Thursday, April 09, 2009

Novel Writing Day #1

Today I started writing my novel. Well, not writing exactly but working on it. Most people tend to agree that novelists are divided into two types.

1. The kind who wing it, writing by the seat of their pants and hoping it will turn out ok. Those who follow this method feels it frees their creativity and any structure problems or inconsistencies can be fixed in the second, third and subsequent drafts.

2. The second type of novelist plans everything in great detail before starting to write their book. Every character, setting, plot point and scene is meticulously researched, planned and graphed. They find that by putting the ground work in before they start writing it makes the experience more enjoyable, the quality better and the number of rewrites fewer.

I have used both methods and found pros and cons for each. Writing with the sketchiest of ideas can be great fun. There is the thrill of making it up as you go along, of discovering characters and plot twists that you could never have foreseen and every day brings new discoveries. However, this is only when things are going well. It is very easy to write yourself into a corner and even when you finish on a high note, you can end up endlessly rewriting it to make it into something interesting.

I would naturally be the more prepared kind of author. I like to write out pages of plot outline, character profiles and sketches, genealogies, maps, graphs, chapter breakdowns and calendars detailing how much work should be done each day. This usually works quite well but writing the novel can become tedious and, if you haven't written your outline properly, it can become too restrictive.

I have recently discovered that my pre-novel preparation may not be helping me as much as I thought. Yes, I write pages of plot but it is actually mostly background rather than action. And those character profiles, complete with drawings and family trees? Well, they tell me a lot about where the characters come from but not that much about why they do the things they do.

I thought I would start this novel out on the write foot (heehee) and try not one but two different novel preparation techniques. Today I went with the snowflake method, more especially the snowflake method as outlined by Randy Ingermanson. This way you start with describing your novel in a sentence, than a paragraph and expand up from there. Tomorrow I will use the synopsis method as work shopped by Kathy Carmichael.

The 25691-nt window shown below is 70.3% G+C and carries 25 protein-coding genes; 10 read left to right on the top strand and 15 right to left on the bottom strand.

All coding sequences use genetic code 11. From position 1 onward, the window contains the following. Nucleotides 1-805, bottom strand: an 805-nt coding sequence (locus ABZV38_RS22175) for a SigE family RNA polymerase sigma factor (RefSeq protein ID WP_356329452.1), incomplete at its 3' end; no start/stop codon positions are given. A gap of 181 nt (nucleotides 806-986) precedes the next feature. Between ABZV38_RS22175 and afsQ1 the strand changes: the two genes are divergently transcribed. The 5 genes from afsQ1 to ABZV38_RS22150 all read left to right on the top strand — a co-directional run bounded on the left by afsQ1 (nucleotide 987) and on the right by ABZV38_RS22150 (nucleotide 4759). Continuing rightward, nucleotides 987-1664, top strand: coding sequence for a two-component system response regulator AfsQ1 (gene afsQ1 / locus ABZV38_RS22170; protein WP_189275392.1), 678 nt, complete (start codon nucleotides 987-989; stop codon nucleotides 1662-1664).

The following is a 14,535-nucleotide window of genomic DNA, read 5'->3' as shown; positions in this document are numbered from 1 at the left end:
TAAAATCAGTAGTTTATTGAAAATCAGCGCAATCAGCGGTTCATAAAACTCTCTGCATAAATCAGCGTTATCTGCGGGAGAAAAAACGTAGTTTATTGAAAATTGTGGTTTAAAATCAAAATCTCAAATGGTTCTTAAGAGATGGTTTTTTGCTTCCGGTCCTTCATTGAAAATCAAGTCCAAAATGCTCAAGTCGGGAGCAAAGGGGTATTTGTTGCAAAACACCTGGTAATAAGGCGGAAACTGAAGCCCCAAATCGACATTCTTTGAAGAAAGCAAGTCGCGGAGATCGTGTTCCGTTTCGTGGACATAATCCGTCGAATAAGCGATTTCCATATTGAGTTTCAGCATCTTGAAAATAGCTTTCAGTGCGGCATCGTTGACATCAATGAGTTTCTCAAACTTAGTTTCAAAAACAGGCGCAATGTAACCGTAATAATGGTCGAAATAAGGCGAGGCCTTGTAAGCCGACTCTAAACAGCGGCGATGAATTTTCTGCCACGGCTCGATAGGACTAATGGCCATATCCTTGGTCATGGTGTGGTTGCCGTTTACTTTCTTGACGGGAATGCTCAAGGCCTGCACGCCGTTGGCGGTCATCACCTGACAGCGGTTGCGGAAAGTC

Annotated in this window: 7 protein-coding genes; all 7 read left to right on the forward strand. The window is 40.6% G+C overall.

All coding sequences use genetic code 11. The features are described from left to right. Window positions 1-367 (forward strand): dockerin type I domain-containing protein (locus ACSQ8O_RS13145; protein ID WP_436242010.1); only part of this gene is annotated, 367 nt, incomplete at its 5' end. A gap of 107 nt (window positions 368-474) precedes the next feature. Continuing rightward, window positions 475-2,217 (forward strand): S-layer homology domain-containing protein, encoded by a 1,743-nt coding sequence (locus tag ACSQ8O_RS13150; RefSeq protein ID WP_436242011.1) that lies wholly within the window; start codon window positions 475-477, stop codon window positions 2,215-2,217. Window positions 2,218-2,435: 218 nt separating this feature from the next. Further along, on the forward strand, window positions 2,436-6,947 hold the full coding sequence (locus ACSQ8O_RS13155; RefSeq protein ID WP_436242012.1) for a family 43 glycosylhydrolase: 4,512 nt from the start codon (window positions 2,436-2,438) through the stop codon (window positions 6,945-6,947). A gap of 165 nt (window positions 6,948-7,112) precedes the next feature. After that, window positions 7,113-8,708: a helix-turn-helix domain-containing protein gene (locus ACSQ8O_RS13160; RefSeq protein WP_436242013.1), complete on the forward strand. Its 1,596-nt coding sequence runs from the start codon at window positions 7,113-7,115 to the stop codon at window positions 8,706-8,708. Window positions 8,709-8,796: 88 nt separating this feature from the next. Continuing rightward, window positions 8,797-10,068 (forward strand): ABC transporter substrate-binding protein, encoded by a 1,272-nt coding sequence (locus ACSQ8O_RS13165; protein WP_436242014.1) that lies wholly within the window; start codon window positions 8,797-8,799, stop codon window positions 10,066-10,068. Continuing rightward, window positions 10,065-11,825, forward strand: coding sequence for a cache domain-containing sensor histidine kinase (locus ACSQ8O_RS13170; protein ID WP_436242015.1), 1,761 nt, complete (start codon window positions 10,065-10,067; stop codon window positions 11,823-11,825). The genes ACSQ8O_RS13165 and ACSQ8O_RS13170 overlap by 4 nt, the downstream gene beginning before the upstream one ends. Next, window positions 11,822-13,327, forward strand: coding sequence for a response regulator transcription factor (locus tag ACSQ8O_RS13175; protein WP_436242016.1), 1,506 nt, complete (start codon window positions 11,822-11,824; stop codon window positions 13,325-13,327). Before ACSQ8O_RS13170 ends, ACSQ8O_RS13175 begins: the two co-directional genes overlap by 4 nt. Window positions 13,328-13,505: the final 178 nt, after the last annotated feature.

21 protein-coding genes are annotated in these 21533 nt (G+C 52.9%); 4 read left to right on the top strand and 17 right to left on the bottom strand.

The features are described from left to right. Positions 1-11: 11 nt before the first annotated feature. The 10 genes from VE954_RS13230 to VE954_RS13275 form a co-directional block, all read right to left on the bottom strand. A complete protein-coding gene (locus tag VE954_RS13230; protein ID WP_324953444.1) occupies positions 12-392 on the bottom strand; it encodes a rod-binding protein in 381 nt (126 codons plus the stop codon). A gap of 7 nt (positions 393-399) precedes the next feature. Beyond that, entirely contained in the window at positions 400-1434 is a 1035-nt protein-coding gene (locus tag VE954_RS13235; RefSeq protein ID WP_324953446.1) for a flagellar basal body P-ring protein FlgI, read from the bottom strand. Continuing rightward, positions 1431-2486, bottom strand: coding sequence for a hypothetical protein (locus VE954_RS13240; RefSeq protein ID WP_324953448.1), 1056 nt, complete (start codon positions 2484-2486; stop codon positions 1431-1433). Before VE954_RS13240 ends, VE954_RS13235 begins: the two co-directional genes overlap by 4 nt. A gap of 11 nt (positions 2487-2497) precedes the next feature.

It'll be interesting to see if these methods help me produce a novel that is snapped up by a publisher in no time.

In case you are wondering, I've decided to go with the fantasy. Working title: Gift. Thanks for all the comments. :)


Shadowthorne said...

Make it a double pronged Gift. A good gift, but steeply cursed by great evil.

Make use of the characters moral dilemma and confusions when they know about that gift.

One of the reasons why people are so hooked with reality tv program is; they play with people emotions; grief, anger, greed etc.

I am a winger too. Give me a theme or title, and I can create worlds of it. :)

Anonymous said...

Anything really good takes a lot of hard work and planning and I think making plans etc is really good as it fleshes out the characters in the authors mind even if the reader only catches a glimpse. Also consistancey gives depth to any book.
But I can see how planning can tie you up a bit.
The snow flake things sounds interesting.
Gook Luck

DNOTY2007 said...

I like the Snowflake method, although I am more inclined to start writing on a slim thread of an idea (and so run out of stem after 5 or 6 chapters).

I think I'll give the planned approach a go!

Inkpot said...

Oh Shadowthorne, it is like you read my mind. There is plenty of moral dilemma, anger, greed, character flaws, sex, drugs, rock and roll (ok, not so much the last three) and hopefully excitement.

Thanks Anon. It will be interesting to see if the snowflake method helps when it comes to writing the book.

I think you should try DNOTY2007/2008